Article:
By John P. Flannery

The thought came into my head — “the sky above the mud below.”

It was the title for a 60s study of the natives of New Guinea.

The phrase is a great and true metaphor for the distinct contrast between a platonic aspiration (“the sky”) as compared with the experience of life as it is (“the mud below”).

Almost daily some pol or public figure invokes the words, “No man is above the law.”

This phrase, a too familiar nostrum these days, has been said with such fequency, as an aggressive denial, as if we tolerate no man above the law when, plainly, all around us there are many men and groups that sail high above the law, and laws that apply to you and me.

The most transparent illustration of this failure, front and center in the news, is the imminent public trial in the U.S Senate.

We are about to fight no less than the organized crime infestation we are plagued with in our three branches of government.

First, we have a bullying chief executive who conducts himself like a common thug, an organized crime boss.

Second, we have a Republican senate that conspires to perpetuate and protect our government’s dangerous tilt to monarchical “rule” in contradiction of our constitution, law, tradition and the most minimum standards of public demeanor.

Third, the business of the senate, almost exclusivley, has not been to pass the 400 bills on its calendar from the House, but to pack our court, the third “independent” branch of our government, choosing “judges” with little experience (young is the prime asset for these lifetime appointments) and they know so little law but are chosen and elevated to the bench because they will remain loyal to this ever-developing and dystopic new world disorder.

As we focus on this national dilemma in our “representative” government, we act as if this phenomenon, “above the law,” is limited to our thief executive, Donald John Trump.

But it’s all around us, and seems worse that at any time in my life.

I’ve spent a lot of time not just in the various branches, executive (as a federal and state prosecutor), judicial (as a law clerk and lower court special justice), and legislative (in the us congress, as special counsel and a chief of staff), but also in private practice as a trial and appellate lawyer.

Is a man way above the law when he discriminates against women in pay and access to advancement?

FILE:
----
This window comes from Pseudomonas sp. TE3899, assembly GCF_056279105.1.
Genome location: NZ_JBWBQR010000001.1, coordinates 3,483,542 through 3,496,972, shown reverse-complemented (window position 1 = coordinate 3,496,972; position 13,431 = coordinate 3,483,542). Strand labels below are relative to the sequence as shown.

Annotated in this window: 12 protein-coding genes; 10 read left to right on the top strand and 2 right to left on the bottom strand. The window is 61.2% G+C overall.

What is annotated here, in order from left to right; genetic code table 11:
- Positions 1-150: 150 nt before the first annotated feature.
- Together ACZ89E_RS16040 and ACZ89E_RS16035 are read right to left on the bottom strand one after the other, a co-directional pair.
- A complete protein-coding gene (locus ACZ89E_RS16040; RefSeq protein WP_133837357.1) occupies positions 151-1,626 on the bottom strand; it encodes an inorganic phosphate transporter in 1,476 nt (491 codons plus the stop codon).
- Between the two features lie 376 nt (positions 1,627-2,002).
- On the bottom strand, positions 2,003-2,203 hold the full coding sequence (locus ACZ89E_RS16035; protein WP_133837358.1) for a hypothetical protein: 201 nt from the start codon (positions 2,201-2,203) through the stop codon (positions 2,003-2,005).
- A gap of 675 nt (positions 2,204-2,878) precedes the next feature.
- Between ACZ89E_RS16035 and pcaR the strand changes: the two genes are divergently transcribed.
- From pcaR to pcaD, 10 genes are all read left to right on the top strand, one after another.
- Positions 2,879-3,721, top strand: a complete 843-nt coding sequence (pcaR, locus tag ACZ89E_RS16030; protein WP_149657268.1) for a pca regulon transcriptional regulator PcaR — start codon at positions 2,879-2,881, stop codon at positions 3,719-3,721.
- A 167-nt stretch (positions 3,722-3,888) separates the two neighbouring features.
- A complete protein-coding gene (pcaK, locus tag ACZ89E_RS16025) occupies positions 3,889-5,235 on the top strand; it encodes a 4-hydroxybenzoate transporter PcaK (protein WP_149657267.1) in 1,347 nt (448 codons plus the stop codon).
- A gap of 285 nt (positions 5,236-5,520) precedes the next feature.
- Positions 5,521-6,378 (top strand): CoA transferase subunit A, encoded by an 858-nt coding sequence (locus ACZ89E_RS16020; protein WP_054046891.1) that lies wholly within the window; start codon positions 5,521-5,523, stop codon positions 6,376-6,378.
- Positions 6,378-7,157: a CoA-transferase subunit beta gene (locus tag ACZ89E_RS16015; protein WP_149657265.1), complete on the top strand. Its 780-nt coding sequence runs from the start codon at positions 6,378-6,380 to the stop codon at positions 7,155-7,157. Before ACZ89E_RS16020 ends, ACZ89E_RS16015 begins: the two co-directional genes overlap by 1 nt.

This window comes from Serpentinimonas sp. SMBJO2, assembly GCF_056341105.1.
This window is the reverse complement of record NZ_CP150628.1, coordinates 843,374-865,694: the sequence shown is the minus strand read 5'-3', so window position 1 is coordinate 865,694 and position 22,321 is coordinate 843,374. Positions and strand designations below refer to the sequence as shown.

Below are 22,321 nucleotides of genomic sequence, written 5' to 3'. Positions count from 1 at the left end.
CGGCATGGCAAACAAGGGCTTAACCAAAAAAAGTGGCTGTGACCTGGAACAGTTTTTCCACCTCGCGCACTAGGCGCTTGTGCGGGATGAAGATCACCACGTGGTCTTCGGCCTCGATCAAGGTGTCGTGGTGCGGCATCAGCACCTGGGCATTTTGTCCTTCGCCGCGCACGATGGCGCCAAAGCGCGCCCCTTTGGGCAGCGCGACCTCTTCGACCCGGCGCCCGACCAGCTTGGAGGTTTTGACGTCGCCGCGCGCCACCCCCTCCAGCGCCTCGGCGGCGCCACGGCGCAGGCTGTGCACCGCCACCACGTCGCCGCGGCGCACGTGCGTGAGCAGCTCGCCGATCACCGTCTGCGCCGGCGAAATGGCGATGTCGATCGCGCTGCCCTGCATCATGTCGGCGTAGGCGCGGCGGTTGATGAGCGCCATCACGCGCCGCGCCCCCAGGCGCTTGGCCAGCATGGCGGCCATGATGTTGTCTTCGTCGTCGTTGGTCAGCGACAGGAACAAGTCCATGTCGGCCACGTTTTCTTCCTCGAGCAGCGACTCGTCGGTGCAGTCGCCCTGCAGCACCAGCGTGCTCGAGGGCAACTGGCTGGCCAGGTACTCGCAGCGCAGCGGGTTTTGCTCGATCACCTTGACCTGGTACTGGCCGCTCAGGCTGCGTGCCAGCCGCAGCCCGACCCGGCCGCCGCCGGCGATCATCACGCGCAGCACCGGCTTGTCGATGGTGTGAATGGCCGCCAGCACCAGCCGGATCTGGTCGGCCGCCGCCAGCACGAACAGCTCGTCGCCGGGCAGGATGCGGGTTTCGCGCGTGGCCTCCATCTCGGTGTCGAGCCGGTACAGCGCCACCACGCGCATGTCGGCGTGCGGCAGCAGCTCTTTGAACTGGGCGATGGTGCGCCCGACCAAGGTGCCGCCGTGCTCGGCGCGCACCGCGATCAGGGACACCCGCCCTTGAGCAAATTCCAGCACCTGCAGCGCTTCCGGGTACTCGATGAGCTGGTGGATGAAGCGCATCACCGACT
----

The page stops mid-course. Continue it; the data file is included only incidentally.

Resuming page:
Is a man way above the law when he pollutes because to do otherwise compromises his bottom line?

Is a man way above the law when he exploits workers?

Is a man way above the law when he allows a so-called system of justice to treat different persons unequally because of race, religion, color, whatever?

Is a man way above the law when he lies about the facts that make a real difference to people individually and the public generally?

It is a fact that justice is a coincidence of our system, not a consequence of it.

We have to fight to make the coincidence occur.

But we are wary that we can make the coincidence a habit.

We have always had this Dickensian inequity in our society ever since our original promise, found in the Declaration and Constitution, to make the nation more perfect.

Ever since 9–11, we have relaxed a discipline among our people to respect law and tradition — and perhaps each other.

Our national crisis reflects our drift and then our headlong shift to an atomized system of personal beliefs, the center premise of which, increasingly, is that it’s okay to do whatever you want, in your personal interest, perhaps even, if no one objects, to go so far as to suggest you could shoot someone in Times Square. Or blow them up in Iraq.

Seneca, my favorite roman senator, said, “I do not wonder if sometimes the gods are moved by the desire to behold great men wrestle with some calamity.”

There’s the rub.

Will we find we have great men and women to wrestle our nation back to law and justice and assure liberty to all?

This imminent Senate trial is our colosseum for the fight to restore America — if we wrestle with the calamity that daily engulfs our civilization.

“The assaults of adversity,” said Seneca, “do not weaken the spirit of a brave man.”

Aren’t we supposed to be the land of the free and the home of the brave?

Seneca said, “I am ashamed to meet a man who is ready to be beaten.” Are we ashamed at those who are beaten, give in before the fight, the trial before us?

How many of these men do we have in public life in the way of those who are prepared to fight for what’s right?

“A gladiator,” wrote Seneca, “counts it a disgrace to be matched with an inferior, and knows that to win without danger is to win without glory.”

Our danger has been growing for years before Mr. Trump, his Accidency, took his Office. He has proven himself a worthy and dangerous adversary.

But the road back to law and order begins with this Senate trial.

Commentators have made fun of the pomp and circumstance and ritual that should rightly put us all in a state of mind to appreciate that this is an historic occasion, and not just because it’s been infrequent in our nation’s history, but because what we do in this trial, and what we fail to do, will determine the future of our nation.

We will lurch forward forever wounded, or we shall begin to restore our nation to its original promise.

JPF

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